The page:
In 1957, European community came into picture. In 1967 the institutions of the three European communities were merged. From this point on, there was a single Commission and a single Council of Ministers as well as the European Parliament
Economic and political integration between the member states of the European Union means that these countries have to take joint decisions on many matters. So they have developed common policies in a very wide range of fields - from agriculture to culture, from consumer affairs to competition, from the environment and energy to transport and trade. The European Union's relations with the rest of the world have also become important. The EU negotiates major trade and aid agreements with other countries and is developing a Common Foreign and Security Policy. It took some time for the Member States to remove all the barriers to trade between them and to turn their "common market" into a genuine single market in which goods, services, people and capital could move around freely. The Single Market was formally completed at the end of 1992, though there is still work to be done in some areas - for example, to create a genuinely single market in financial services
In 1992 the EU decided to go for economic and monetary union (EMU), involving the introduction of a single European currency managed by a European Central Bank. The single currency - the euro - became a reality on 1 January 2002, when euro notes and coins replaced national currencies in twelve of the 15 countries of the European Union (Belgium, Germany, Greece, Spain, France, Ireland, Italy, Luxembourg, the Netherlands, Austria, Portugal and Finland).
A basic tension exists within the European Union between  intergovernmentalism and supernationalism. Intergovernmentalism is a method of decision-making in international organizations where power is possessed by the member states and decisions are made by unanimity. Independent appointees of the governments or elected representatives have solely advisory or implementational functions. Intergovernmentalism is used by most international organizations today.
An alternative method of decision-making in international organizations is supranationalism. In supranationalism power is held by independent appointed officials or by representatives elected by the legislatures or people of the member states. Member state governments still have power, but they must share this power with other actors. Furthermore, decisions are made by majority votes, hence it is possible for a member-state to be forced by the other member-states to implement a decision against its will.
Some forces in European Union politics favour the intergovernmental approach, while others favour the supranational path. Supporters of supranationalism argue that it allows integration to proceed at a faster pace than would otherwise be possible. Where decisions must be made by governments acting unanimously, decisions can take years to make, if they are ever made. Supporters of intergovernmentalism argue that supra-nationalism is a threat to national sovereignty, and to democracy, claiming that only national governments can possess the necessary democratic legitimacy. Intergovernmentalism is being favoured by more countries like United Kingdom, Denmark and Sweden; while more integrationist nations such as the Benelux countries, France, Germany, and Italy have tended to prefer the supranational approach.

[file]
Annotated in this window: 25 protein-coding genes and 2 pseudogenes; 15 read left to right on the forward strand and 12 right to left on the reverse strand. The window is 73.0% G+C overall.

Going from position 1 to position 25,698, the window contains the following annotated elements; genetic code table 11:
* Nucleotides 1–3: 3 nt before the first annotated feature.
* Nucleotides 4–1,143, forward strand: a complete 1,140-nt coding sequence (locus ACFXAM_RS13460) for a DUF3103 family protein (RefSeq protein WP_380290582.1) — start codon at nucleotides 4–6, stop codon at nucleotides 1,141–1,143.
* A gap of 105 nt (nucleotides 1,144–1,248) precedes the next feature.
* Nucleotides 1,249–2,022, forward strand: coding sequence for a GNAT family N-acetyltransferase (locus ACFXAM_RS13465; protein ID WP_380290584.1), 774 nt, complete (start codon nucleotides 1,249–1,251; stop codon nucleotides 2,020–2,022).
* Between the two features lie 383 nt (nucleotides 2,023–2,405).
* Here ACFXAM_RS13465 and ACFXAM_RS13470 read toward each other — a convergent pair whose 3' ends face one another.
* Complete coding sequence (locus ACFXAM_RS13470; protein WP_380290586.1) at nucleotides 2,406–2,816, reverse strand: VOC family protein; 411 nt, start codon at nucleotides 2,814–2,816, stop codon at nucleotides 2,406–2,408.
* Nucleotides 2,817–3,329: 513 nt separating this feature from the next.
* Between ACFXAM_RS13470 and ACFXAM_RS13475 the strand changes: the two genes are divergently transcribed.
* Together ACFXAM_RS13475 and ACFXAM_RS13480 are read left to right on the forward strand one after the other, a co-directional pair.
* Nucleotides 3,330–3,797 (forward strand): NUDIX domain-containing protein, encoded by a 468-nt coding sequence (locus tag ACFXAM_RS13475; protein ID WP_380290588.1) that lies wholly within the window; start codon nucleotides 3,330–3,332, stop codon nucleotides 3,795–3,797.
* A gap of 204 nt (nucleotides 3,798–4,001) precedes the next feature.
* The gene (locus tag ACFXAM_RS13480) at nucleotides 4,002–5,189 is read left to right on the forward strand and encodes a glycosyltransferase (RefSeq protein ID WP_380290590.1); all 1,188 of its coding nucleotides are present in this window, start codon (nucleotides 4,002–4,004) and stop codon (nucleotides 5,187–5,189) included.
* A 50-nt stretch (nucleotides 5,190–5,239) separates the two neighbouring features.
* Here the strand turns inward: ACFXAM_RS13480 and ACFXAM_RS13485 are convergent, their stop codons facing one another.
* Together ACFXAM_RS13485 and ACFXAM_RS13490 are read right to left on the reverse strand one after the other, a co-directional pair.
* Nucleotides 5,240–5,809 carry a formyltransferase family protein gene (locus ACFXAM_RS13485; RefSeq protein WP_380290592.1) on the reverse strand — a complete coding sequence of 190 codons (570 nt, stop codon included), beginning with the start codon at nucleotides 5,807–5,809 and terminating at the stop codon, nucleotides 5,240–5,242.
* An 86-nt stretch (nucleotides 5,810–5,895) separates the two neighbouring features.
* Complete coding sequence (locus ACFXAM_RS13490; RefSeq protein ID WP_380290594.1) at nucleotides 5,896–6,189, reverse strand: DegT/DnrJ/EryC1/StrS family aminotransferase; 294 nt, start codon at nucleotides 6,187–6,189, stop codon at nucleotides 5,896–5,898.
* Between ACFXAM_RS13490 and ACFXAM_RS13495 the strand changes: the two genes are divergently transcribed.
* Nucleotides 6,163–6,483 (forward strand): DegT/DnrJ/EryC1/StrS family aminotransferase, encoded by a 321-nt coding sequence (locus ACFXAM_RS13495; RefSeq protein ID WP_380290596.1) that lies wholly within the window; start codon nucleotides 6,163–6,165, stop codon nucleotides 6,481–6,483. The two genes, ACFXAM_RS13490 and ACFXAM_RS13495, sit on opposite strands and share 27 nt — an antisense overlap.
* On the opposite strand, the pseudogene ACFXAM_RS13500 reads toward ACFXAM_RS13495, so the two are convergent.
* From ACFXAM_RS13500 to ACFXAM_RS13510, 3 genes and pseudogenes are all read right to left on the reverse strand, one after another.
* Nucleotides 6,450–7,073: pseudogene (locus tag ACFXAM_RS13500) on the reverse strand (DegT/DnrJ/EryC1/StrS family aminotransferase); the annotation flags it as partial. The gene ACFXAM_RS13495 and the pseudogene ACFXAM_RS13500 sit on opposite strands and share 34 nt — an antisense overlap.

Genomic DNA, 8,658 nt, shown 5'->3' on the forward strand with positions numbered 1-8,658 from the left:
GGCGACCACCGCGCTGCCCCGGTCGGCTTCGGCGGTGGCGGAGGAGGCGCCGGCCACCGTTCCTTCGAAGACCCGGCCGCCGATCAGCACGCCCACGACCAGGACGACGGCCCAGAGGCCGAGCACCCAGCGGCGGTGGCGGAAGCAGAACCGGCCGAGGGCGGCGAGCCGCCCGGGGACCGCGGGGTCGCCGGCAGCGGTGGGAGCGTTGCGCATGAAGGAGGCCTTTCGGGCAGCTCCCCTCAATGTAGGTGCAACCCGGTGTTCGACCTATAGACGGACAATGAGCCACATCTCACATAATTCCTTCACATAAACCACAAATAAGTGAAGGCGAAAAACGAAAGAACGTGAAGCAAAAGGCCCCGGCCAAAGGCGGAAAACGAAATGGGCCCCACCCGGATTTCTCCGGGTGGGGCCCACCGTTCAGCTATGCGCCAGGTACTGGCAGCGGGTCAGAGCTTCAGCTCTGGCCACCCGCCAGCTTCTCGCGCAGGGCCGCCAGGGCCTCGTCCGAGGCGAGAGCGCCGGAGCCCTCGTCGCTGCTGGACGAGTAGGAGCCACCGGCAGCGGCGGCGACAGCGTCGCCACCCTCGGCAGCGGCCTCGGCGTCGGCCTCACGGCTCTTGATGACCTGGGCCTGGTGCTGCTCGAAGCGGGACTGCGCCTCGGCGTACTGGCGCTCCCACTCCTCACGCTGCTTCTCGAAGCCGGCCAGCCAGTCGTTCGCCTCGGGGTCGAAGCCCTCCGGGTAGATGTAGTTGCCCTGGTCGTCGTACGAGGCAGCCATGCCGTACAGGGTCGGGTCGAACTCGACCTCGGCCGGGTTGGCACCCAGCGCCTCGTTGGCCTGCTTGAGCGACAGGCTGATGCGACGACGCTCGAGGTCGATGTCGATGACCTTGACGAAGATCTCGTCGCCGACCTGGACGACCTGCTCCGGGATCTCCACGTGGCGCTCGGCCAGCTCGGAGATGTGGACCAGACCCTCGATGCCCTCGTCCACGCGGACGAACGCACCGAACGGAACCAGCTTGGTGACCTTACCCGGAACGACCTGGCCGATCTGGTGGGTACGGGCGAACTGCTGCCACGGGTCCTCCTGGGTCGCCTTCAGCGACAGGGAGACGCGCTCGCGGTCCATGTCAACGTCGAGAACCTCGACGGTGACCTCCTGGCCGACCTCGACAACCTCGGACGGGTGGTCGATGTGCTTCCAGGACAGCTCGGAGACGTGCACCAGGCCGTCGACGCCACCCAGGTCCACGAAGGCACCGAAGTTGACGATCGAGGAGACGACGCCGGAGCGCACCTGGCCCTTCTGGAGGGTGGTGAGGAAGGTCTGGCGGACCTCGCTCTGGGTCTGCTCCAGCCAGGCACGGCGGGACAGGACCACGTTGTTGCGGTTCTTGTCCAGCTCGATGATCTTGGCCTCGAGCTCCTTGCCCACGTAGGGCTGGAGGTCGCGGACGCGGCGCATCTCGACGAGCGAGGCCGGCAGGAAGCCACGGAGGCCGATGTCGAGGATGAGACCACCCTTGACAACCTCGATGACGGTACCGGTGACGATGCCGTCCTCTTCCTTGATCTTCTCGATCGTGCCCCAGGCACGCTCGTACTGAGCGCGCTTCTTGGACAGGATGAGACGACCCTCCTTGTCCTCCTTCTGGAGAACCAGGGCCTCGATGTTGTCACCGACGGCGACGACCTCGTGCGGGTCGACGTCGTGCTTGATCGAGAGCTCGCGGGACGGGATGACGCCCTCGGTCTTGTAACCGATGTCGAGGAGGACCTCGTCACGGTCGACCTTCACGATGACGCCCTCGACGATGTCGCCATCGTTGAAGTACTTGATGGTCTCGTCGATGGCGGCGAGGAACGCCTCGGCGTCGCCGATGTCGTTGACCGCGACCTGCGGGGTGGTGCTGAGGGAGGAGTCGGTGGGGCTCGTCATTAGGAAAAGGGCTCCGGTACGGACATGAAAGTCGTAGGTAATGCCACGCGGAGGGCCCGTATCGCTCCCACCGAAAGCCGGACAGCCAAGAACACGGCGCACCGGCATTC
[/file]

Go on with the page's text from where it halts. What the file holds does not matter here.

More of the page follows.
Due to the  changing name of the European Union (from European Economic Community to European Community to European Union) suggests, it has evolved over time from a primarily economic union to an increasingly political one. This trend is highlighted by the increasing number of policy areas that fall within EU competence: political power has tended to shift upwards from the member states to the EU.
Major policy areas are which will be covered by European Union to cover different aspects of cooperation.

  • Autonomous decision making: Union Member states have granted the European Commission power to issue decisions in certain areas such as competition law, State Aid control and liberalization.
  • Harmonisation:State laws are harmonised through the EU legislative process, which involves the European Commission, European Parliament and Council of the European Union. As a result of this European Union Law is increasingly present in the systems of the member states.
  • Co-operation: Union Member states, meeting as the Council of the European Union agree to co-operate and co-ordinate their domestic policies.

The tension between EU and national (or sub-national) competence is an enduring one in the development of the European Union
What do suggest about the policies set by European states, will politically they be fruitful for small countries?
I think their policy setting is open and everybody has the right to vote to represent their country so all policies will be set with the majority favouring it.
Economic Performance & Policies Of the European Union
Many of the policies of the EU relate in one way or another to the development and maintenance of an effective single market. Significant efforts have been made to create harmonized standards – which are designed to bring economic benefits through creating larger, more efficient markets.